Matt Copley: “We Don’t Talk About Bruno” (Encanto Cover)
Encanto’s smash-hit “We Don’t Talk About Bruno” has spent 17 weeks on the Billboard Hot 100 and the earworm has been stuck in our heads for just as long. The song has been covered countless times and even got a remix from Megan Thee Stallion during last month’s Oscars ceremony, but the latest treatment from Unwell vocalist and Broadway Does Punk mastermind, Matt Copley, is probably my favorite rendition. Copley’s musical theater roots are clear as he dynamically navigates the track’s multiple characters while still delivering a punk-rock bop. It’s a cover I never knew I wanted that has me manifesting a rock musical from Lin-Manuel Miranda. —Farah Zermane
Malia Civetz: “Partied Out”
Is it ironic that a song about being all partied out makes me want to get up and twirl? No? OK, good, because I am loving this cut from Malia Civetz’s EP Heels In Hand. The track is cheerful and bright, its dreamy virtual music video features RuPaul’s Drag Race queens Jackie Cox, Yuhua Hamasaki, and Laganja Estranja, as well as Los Angeles-based performer Rhea Litre. Why were these they included? Because they’re fierce, duh! “Drag performers have inspired me to be the most creative and free version of myself,” she told Instinct Magazine. “I respect their artistry and commitment to being the truest version of themselves.” As RuPaul closes every episode of the show: “Can I get an amen?” —Zach O’Connor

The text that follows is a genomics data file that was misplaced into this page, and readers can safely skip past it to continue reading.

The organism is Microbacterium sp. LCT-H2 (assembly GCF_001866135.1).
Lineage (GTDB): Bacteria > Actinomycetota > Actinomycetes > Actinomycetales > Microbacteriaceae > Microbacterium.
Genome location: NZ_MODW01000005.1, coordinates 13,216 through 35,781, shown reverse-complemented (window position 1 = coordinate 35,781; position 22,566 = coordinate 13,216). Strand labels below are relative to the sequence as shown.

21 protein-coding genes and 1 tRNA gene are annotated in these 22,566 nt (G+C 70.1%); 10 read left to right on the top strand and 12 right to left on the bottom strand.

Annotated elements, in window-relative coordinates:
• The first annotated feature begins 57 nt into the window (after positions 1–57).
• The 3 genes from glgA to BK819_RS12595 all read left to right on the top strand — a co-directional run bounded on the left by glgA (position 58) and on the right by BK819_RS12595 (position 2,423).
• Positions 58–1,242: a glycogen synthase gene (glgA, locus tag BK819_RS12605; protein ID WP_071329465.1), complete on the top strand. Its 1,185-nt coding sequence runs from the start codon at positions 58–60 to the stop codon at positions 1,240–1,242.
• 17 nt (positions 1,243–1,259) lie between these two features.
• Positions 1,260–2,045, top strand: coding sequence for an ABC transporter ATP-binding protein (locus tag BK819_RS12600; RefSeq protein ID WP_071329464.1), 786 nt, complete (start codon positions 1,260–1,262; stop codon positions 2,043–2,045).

Zolita: “I F*cking Love You”
Alt-pop singer Zolita has captivated the internet with her viral lesbian romance trilogy. It starts with a high-school coming-out story in “Somebody I F*cked Once,” weaving its way to a college breakup with “Single in September,” and comes to an epic conclusion with new single “I F*cking Love You.” The track itself is a vivacious and triumphant anthem about fully giving into love, with its sticky chorus playing out like a synthy stream of consciousness: “What if I let it slip, tell you that / You’re the only one I’m seeing?” The infatuation in her voice is palpable, as if we’re hearing her come to an earth-shattering realization in real-time: “Oh my god, I fucking love you.” “The song itself is one of the first true love songs I’ve ever released, and I think it perfectly encapsulates the euphoric, terrifying feeling of falling in love, both sonically and lyrically,” she explained in a statement. As for its colorful, larger-than-life visual, which imagines Zolita as a massive pop star in the near future who finds herself reacquainted with the artsy outsider who stole her heart? You’ll have to watch the video to find out if the ending is as jubilant as the song scoring it. —Carson Mlnarik